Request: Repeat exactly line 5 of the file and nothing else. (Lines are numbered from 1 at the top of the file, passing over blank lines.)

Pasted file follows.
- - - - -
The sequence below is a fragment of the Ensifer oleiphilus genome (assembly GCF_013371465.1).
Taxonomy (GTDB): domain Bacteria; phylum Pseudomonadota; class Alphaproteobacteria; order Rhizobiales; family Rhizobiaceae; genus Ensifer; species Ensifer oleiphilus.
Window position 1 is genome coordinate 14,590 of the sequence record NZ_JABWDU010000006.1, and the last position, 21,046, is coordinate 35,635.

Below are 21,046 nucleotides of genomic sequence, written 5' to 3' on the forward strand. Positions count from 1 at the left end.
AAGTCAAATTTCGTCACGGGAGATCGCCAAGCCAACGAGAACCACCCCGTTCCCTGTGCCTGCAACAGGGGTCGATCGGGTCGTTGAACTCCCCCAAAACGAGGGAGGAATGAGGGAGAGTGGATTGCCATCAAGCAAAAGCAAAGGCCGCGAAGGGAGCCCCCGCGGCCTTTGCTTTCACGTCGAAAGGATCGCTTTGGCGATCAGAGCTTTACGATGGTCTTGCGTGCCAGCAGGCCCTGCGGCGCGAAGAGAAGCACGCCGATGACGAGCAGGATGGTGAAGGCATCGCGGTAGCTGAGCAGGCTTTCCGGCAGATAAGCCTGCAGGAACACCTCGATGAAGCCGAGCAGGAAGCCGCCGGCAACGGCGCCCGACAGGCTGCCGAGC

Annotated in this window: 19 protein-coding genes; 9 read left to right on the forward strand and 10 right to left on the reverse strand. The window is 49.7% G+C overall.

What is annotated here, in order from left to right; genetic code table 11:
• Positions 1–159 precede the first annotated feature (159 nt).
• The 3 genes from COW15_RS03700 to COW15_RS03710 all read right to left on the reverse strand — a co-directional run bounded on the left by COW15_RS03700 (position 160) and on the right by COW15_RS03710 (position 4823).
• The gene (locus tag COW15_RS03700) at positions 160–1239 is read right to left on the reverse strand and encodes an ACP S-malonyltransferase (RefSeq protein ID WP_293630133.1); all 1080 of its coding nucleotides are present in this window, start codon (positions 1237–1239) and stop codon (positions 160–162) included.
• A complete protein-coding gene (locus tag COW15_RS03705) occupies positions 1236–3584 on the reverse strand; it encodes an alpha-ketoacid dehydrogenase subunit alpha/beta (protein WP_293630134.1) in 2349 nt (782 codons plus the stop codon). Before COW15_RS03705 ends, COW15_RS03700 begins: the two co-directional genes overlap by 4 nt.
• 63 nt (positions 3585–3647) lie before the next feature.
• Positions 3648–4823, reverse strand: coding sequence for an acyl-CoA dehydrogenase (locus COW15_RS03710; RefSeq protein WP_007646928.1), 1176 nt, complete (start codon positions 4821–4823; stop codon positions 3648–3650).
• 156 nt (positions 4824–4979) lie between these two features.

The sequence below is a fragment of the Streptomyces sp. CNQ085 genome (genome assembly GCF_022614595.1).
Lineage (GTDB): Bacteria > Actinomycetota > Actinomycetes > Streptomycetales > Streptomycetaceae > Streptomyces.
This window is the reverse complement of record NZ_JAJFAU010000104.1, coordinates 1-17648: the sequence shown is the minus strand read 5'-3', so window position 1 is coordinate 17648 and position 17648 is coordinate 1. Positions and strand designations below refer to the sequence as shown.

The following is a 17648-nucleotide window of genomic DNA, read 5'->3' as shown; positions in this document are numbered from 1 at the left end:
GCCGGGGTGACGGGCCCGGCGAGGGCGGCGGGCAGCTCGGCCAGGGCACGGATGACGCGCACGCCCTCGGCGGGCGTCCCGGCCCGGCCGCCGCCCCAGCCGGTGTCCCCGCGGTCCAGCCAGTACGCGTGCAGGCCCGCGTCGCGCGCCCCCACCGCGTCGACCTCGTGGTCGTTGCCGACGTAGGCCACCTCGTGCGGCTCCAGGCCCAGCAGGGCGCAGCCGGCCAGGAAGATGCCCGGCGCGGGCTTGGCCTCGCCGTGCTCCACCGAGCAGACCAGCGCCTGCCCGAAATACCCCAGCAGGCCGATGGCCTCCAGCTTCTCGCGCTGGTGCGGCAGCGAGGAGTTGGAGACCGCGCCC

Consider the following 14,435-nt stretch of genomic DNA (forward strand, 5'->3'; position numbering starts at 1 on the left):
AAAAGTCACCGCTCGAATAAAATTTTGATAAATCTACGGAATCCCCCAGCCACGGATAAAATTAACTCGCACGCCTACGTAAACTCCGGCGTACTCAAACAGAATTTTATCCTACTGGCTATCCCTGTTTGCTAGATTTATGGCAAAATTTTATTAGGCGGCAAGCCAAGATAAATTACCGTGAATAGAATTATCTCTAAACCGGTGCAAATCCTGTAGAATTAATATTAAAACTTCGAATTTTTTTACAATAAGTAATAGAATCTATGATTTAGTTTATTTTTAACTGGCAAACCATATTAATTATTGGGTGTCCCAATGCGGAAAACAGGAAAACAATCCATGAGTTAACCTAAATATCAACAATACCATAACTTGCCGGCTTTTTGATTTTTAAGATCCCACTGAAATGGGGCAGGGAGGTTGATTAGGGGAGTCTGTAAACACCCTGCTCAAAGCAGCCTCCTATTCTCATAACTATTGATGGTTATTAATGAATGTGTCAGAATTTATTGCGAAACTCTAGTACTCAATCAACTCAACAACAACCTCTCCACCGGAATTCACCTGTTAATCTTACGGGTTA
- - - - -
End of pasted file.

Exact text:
AAGTCAAATTTCGTCACGGGAGATCGCCAAGCCAACGAGAACCACCCCGTTCCCTGTGCCTGCAACAGGGGTCGATCGGGTCGTTGAACTCCCCCAAAACGAGGGAGGAATGAGGGAGAGTGGATTGCCATCAAGCAAAAGCAAAGGCCGCGAAGGGAGCCCCCGCGGCCTTTGCTTTCACGTCGAAAGGATCGCTTTGGCGATCAGAGCTTTACGATGGTCTTGCGTGCCAGCAGGCCCTGCGGCGCGAAGAGAAGCACGCCGATGACGAGCAGGATGGTGAAGGCATCGCGGTAGCTGAGCAGGCTTTCCGGCAGATAAGCCTGCAGGAACACCTCGATGAAGCCGAGCAGGAAGCCGCCGGCAACGGCGCCCGACAGGCTGCCGAGC